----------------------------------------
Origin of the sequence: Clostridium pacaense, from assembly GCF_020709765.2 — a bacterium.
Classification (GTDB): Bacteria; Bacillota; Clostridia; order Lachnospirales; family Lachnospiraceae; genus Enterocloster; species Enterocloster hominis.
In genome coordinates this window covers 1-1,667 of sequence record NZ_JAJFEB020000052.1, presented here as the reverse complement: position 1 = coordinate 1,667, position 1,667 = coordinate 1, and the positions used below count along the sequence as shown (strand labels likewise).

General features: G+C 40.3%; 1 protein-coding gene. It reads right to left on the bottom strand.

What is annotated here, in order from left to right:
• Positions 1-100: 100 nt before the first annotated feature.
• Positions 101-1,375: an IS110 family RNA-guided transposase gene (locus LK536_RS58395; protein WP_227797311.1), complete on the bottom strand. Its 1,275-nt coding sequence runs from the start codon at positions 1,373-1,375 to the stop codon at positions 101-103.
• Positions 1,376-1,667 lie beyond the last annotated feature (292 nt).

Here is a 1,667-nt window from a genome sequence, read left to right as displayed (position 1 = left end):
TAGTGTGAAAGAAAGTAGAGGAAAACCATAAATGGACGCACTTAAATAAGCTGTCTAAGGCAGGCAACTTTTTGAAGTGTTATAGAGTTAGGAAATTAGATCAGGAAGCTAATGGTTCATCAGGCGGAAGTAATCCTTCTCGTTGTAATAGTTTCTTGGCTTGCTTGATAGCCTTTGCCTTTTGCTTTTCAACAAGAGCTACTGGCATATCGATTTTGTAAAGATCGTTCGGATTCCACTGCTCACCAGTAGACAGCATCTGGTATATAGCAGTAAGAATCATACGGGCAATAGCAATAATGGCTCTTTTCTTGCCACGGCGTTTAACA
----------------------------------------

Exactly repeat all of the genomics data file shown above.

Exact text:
Origin of the sequence: Clostridium pacaense, from assembly GCF_020709765.2 — a bacterium.
Classification (GTDB): Bacteria; Bacillota; Clostridia; order Lachnospirales; family Lachnospiraceae; genus Enterocloster; species Enterocloster hominis.
In genome coordinates this window covers 1-1,667 of sequence record NZ_JAJFEB020000052.1, presented here as the reverse complement: position 1 = coordinate 1,667, position 1,667 = coordinate 1, and the positions used below count along the sequence as shown (strand labels likewise).

General features: G+C 40.3%; 1 protein-coding gene. It reads right to left on the bottom strand.

What is annotated here, in order from left to right:
• Positions 1-100: 100 nt before the first annotated feature.
• Positions 101-1,375: an IS110 family RNA-guided transposase gene (locus LK536_RS58395; protein WP_227797311.1), complete on the bottom strand. Its 1,275-nt coding sequence runs from the start codon at positions 1,373-1,375 to the stop codon at positions 101-103.
• Positions 1,376-1,667 lie beyond the last annotated feature (292 nt).

Here is a 1,667-nt window from a genome sequence, read left to right as displayed (position 1 = left end):
TAGTGTGAAAGAAAGTAGAGGAAAACCATAAATGGACGCACTTAAATAAGCTGTCTAAGGCAGGCAACTTTTTGAAGTGTTATAGAGTTAGGAAATTAGATCAGGAAGCTAATGGTTCATCAGGCGGAAGTAATCCTTCTCGTTGTAATAGTTTCTTGGCTTGCTTGATAGCCTTTGCCTTTTGCTTTTCAACAAGAGCTACTGGCATATCGATTTTGTAAAGATCGTTCGGATTCCACTGCTCACCAGTAGACAGCATCTGGTATATAGCAGTAAGAATCATACGGGCAATAGCAATAATGGCTCTTTTCTTGCCACGGCGTTTAACA